Fairtrade trail through Douglas
People are being encouraged to think of how the things they buy are made.
It’s part of Fairtrade Fortnight, which runs from February 21 to March 6.
This year the Isle of Man Fairtrade Group and the One World Centre have organised a ’Fairtrade Trail’ through Douglas town centre.
The trail will link 15 different outlets and organisations who either sell or use Fairtrade items.
’Fairtrade’ refers to trade between companies in developed countries and producers in developing countries in which fair prices are paid to the producers.
Each location on the trail will be displaying a Fairtrade fact which trail followers will use to complete a series of questions on the trail leaflet.
Once completed, the participants can enter their answers into a free prize draw with the chance to win a box of Fairtrade items.
Trail leaflets can be downloaded from the Isle of Man Fairtrade Group and One World Centre Facebook pages, the One World Centre website or can be picked up from Douglas Henry Bloom Library, Douglas Town Centre Management office and other outlets in the town.
The aim of the trail is to publicise Fairtrade and the part it plays in ensuring small farmers and producers around the world get a fair deal.
Fairtrade is the only certification that combines a fair minimum price for products and an extra amount of money - called the Fairtrade Premium - for farmers to invest in their communities or in making their businesses more sustainable.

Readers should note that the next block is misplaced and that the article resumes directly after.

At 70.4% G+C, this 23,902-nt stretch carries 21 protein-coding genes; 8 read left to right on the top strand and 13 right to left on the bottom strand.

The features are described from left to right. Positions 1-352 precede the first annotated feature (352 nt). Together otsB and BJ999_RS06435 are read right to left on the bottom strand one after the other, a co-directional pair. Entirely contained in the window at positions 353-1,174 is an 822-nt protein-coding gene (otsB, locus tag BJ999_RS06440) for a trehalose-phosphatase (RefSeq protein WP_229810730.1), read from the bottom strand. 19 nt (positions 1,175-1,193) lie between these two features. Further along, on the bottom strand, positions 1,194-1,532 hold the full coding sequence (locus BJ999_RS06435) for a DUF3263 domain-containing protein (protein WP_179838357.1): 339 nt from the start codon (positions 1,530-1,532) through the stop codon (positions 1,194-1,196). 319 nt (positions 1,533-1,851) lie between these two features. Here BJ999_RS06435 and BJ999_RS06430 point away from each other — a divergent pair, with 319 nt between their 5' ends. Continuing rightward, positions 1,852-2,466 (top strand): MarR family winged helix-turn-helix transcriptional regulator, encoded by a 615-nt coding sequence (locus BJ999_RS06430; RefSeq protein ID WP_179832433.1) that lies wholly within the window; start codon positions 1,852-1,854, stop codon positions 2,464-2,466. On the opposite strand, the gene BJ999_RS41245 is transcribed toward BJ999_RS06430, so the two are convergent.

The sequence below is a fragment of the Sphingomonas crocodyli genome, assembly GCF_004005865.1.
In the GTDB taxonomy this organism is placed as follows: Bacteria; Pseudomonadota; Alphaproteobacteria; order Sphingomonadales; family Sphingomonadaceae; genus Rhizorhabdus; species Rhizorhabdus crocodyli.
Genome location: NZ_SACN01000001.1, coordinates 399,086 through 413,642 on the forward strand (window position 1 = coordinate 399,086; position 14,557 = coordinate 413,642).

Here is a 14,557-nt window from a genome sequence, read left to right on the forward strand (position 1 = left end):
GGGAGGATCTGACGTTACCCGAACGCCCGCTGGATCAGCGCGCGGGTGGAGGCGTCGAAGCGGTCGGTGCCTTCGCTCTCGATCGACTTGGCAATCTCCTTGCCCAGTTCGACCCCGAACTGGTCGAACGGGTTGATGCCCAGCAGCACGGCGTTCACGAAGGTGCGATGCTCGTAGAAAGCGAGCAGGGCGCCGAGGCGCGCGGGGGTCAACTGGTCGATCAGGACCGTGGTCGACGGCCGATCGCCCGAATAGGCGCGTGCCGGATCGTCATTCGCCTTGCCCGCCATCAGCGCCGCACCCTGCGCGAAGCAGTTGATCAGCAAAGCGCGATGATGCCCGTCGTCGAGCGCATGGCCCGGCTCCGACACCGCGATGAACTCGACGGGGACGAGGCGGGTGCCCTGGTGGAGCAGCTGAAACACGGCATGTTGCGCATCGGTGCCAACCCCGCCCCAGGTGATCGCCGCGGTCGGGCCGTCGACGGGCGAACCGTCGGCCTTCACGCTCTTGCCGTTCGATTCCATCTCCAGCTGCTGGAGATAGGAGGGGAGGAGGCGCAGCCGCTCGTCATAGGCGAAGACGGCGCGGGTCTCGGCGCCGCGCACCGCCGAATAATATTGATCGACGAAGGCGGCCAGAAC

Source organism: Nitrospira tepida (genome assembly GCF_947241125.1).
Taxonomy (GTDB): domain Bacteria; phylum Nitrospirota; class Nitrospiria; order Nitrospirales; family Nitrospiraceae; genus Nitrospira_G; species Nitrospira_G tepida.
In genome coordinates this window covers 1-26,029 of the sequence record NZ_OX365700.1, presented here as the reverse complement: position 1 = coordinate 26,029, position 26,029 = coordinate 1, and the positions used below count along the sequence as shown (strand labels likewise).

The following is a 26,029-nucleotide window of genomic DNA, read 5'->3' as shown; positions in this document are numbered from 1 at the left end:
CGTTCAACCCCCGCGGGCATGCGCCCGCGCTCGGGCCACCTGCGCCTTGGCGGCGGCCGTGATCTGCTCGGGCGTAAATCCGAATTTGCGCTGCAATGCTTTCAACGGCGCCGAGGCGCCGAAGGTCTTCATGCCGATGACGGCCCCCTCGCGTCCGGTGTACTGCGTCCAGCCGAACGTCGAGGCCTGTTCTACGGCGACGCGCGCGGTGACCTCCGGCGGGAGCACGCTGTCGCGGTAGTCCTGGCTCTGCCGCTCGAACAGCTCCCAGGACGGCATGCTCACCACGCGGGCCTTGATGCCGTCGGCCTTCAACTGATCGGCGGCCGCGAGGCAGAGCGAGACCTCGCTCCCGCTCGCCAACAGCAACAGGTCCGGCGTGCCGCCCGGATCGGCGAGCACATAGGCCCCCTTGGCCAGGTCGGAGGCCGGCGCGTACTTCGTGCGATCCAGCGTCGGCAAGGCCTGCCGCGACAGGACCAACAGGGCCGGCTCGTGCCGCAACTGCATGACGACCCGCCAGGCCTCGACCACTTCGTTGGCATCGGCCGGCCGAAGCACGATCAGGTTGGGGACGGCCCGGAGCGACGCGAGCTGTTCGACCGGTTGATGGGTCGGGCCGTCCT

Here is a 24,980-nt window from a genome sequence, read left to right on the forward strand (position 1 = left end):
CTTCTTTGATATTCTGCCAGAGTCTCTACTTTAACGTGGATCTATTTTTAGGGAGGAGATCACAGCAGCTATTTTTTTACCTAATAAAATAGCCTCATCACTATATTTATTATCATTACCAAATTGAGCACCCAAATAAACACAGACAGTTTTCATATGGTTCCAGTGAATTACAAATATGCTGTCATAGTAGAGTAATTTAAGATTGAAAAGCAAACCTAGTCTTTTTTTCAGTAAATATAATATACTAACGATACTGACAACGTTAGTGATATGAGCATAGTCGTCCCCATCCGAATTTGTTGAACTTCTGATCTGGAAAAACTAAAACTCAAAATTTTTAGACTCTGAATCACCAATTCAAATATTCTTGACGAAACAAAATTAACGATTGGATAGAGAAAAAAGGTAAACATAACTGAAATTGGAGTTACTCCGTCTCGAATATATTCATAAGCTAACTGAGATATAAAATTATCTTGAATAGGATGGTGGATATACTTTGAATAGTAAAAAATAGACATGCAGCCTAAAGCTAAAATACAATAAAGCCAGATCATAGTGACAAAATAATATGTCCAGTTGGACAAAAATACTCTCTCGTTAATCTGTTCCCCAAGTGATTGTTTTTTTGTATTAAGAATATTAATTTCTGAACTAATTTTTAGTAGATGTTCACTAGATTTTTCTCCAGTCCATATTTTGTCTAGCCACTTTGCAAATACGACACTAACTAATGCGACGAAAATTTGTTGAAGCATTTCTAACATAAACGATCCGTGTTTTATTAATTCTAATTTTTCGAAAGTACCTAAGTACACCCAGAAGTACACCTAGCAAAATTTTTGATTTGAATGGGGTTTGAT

Wendy Shimmin, chair of the Isle of Man Fairtrade Group and coordinator of the One World Centre, said: ’Buying Fairtrade is a simple way to make a difference to the lives of the people who grow things we love.
’By choosing Fairtrade we can all play a role in ensuring farmers in low income countries can benefit from fairer prices and fairer trading practices as well as the resources needed for tackling the climate emergency, which is impacting many of them already.
’Most Fairtrade certified products like coffee, tea, cocoa and bananas cannot be grown in countries like the Isle of Man but by buying Fairtrade we can ensure that those who do produce them are treated fairly.
’Fairtrade also encourages producers to protect the environment by improving soil, planting trees, conserving water and avoiding pesticides, while providing climate academies for farmers to share best practice and training in the latest agricultural methods, such as intercropping and shade-grown coffee to adapt to conditions.
’The Fairtrade Trail is a fun way to remind people of the positive impact they can make with their choices and it’s a great family-friendly activity, especially for those at a loose end in half-term.’"
The Fairtrade facts will be on display at the 15 locations for two weeks from February 21 to March 6. Entries for the free prize draw should be sent or dropped off at the One World Centre office and resource centre in Howard Street on March 8.
In addition to the Fairtrade Trail, the Isle of Man Fairtrade Group and the One World Centre will also host a pop up Fairtrade shop in the former Churches Bookshop in Howard Street on Saturday, March 5, from 10am to 4pm. As well as having various Fairtrade items on sale, there will also be Fairtrade activities and a display on how climate change is affecting Fairtrade farmers around the world.
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